Thomas Rhett references mangoritas, Coldplay and verified Instagram accounts on his third album, and for some, that may be a deal-breaker. His ultra-contemporary style and pop culture smarts may be anathema for fans of traditional country. However, writing Rhett off by stamping a cowboy boot and hollering "That ain't country!" writes off some truly standout songs - created by combining the best elements of country and pop music. Take the sophisticated songwriting of country and the »»»
Tangled Up CD review - Tangled Up
Thomas Rhett picks up where he left off on his 2013 debut, "It Goes Like This," which netted three chart toppers. Rhett would be hard to categorize as country, although in the big tent philosophy of what passes these days, country serves more as a marketing niche. He's more soul, funk and hip hop than country. His catchy, bouncy "Crash and Burn," another number one song, is squarely soulful pop with a few small sonic tweaks (whistles, backing "uhs" near the end) »»»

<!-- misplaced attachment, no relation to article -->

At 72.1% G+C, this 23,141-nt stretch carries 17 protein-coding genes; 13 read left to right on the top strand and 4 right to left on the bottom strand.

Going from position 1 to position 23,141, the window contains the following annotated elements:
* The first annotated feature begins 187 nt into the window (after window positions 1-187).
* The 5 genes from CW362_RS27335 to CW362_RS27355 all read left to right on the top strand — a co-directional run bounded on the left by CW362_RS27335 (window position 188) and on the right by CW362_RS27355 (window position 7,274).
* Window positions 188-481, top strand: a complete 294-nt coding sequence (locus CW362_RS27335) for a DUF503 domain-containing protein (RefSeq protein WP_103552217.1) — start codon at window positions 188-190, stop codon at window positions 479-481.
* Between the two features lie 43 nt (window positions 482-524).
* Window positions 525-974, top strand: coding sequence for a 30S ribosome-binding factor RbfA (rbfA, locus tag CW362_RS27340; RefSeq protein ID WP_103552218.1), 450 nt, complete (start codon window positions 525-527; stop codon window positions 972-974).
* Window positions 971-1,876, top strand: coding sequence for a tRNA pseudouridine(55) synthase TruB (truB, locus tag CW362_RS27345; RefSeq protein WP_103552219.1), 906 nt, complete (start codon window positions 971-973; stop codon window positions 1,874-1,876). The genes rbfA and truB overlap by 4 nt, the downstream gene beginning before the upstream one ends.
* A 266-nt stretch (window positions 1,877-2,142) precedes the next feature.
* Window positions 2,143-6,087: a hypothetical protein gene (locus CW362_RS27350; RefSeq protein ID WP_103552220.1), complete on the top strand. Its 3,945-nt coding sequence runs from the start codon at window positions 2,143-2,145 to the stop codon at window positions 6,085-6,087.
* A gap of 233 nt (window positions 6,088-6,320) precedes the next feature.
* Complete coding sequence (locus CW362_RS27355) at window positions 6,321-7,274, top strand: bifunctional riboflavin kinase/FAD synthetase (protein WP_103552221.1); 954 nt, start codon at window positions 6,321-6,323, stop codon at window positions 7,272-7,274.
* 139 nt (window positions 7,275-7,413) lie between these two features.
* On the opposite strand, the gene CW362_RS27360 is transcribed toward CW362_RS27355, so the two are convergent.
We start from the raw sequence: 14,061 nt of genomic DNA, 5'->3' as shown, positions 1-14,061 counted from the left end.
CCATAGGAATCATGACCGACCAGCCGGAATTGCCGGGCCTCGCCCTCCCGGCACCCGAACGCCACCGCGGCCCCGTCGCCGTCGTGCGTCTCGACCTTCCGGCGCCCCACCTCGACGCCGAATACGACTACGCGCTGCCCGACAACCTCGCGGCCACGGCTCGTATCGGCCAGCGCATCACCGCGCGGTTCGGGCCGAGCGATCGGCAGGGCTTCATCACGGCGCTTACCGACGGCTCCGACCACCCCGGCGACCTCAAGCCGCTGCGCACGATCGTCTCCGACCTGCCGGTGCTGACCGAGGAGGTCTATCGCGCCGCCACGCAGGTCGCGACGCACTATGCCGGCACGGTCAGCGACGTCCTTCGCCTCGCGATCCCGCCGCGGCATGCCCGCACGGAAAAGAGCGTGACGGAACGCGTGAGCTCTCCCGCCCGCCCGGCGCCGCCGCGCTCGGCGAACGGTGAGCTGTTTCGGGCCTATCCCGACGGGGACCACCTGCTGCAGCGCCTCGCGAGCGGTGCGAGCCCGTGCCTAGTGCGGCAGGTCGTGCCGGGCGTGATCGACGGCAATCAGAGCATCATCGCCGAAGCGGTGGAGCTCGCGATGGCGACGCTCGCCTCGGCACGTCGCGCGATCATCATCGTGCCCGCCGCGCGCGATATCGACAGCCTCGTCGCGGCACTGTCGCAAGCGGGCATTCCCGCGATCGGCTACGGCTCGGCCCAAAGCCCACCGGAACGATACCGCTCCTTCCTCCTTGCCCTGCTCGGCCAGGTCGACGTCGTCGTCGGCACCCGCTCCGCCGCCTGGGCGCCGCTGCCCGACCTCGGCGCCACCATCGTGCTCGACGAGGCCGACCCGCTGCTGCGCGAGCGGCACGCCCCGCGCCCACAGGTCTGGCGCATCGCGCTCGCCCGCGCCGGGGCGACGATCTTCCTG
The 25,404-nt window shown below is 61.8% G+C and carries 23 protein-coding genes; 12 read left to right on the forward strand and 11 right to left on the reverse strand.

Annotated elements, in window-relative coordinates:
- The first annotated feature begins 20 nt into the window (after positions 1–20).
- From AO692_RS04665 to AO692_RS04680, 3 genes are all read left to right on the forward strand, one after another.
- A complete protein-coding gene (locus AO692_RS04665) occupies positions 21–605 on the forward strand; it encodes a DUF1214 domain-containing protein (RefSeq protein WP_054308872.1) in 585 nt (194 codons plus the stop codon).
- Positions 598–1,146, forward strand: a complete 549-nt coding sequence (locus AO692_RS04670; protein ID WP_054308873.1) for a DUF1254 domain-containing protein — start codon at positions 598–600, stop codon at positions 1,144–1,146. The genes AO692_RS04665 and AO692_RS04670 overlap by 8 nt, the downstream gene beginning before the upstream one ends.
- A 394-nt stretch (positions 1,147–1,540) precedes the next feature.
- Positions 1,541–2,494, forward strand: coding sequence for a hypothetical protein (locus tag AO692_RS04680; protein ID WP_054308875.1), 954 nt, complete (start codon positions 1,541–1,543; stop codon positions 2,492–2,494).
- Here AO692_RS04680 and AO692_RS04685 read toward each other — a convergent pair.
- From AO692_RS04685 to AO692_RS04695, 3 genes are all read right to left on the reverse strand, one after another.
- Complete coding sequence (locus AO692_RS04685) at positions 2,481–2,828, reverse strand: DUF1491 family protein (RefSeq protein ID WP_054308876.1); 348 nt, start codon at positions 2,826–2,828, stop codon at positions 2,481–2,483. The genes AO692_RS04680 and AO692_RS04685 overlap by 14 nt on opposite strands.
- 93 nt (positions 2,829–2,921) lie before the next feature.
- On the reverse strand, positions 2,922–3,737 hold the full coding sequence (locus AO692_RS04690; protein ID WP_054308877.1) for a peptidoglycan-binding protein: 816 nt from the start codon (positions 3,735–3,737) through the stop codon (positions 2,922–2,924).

It Goes Like This CD review - It Goes Like This
Thomas Rhett has enjoyed a strong pedigree as a hit songwriter at the tender age of 23. After all, he has helped pen Jason Aldean's 1994,Parking Lot Party by Lee Brice and Round Here by Florida Georgia Line. Not to mention having a father, Rhett Atkins, who has enjoyed both a career as a recording artist and a hit songwriter himself (he also helped write five of the dozen songs). So, it should come as no surprise that Rhett shares a lot of the same clichés as those he has written hits for. »»»
Editorial: Walking the talk – When names like Hank Williams, Johnny Cash, Waylon and the Hag are invoked, you're talking hard core country. These are the touchstones of country , the guys who made country music what it was and still is (or maybe can be). When these folks would sing about being down-and-out and the rough-and-tumble, they knew of what they were singing about. Fast forward a few years to the country singers of today. »»»